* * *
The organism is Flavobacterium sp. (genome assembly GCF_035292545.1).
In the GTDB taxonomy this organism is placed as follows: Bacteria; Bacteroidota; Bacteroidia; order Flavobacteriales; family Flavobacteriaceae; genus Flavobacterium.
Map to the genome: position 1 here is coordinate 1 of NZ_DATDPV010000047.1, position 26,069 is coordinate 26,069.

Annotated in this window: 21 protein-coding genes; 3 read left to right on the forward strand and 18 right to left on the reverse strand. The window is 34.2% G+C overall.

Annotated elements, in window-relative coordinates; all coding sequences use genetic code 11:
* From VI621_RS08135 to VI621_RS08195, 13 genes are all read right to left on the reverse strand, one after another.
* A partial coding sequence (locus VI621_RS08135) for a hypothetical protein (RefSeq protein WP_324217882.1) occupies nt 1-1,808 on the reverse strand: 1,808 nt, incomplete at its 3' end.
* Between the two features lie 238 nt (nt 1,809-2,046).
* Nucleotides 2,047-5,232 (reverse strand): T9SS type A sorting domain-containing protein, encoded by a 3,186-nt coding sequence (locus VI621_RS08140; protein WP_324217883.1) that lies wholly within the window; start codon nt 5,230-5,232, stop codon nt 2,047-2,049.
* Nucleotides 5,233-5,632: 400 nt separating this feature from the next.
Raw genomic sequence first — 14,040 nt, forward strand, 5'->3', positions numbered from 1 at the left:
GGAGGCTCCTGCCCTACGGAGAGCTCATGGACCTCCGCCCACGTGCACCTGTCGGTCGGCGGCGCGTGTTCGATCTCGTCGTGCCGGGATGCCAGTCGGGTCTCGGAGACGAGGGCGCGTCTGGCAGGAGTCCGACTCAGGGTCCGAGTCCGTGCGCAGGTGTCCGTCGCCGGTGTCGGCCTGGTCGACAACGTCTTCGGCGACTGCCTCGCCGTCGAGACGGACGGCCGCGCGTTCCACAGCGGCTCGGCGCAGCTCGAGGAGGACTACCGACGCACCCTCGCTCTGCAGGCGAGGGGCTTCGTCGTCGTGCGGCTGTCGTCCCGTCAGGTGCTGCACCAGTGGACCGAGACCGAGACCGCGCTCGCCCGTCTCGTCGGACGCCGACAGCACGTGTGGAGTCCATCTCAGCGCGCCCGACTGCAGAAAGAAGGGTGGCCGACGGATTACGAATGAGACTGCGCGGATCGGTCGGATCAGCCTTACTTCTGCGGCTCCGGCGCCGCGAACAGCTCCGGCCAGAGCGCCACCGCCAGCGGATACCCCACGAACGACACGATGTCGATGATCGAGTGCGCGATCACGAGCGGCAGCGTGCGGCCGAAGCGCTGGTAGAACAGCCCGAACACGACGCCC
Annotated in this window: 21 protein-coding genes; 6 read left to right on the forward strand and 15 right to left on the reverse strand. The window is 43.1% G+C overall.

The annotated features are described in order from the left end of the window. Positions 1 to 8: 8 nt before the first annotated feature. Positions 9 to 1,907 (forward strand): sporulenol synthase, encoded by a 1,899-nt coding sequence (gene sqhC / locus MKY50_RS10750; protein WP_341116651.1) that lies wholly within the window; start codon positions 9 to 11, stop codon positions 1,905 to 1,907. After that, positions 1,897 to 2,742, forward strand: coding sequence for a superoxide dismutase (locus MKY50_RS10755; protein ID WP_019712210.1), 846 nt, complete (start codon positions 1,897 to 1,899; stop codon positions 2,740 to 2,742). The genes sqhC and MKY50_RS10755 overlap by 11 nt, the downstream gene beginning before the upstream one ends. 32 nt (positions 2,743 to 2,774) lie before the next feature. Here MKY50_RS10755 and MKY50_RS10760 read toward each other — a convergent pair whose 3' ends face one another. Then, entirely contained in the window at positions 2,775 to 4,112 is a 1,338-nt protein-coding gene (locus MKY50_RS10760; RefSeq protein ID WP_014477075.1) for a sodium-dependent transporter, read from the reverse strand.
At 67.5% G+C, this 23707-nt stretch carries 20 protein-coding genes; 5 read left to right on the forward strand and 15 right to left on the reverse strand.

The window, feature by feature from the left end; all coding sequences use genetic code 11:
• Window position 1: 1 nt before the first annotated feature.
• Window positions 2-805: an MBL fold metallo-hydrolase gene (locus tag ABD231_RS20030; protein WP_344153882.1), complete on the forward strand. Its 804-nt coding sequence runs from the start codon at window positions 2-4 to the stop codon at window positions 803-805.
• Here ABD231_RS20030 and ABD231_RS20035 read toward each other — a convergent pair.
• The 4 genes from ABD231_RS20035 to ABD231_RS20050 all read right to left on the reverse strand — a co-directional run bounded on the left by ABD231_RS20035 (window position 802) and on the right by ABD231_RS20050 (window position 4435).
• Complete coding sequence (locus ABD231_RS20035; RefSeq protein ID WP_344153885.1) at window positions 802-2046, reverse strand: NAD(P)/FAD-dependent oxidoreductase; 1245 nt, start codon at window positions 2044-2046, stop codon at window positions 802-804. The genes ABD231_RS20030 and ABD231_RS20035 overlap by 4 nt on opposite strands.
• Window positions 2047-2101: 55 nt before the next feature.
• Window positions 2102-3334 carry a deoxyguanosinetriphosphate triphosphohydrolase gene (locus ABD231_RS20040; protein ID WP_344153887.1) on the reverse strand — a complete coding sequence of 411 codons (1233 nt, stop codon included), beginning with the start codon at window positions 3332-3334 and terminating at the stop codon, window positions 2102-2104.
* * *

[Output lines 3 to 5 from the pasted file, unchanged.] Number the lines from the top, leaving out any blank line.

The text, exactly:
Map to the genome: position 1 here is coordinate 1 of NZ_DATDPV010000047.1, position 26,069 is coordinate 26,069.

Annotated in this window: 21 protein-coding genes; 3 read left to right on the forward strand and 18 right to left on the reverse strand. The window is 34.2% G+C overall.

Annotated elements, in window-relative coordinates; all coding sequences use genetic code 11: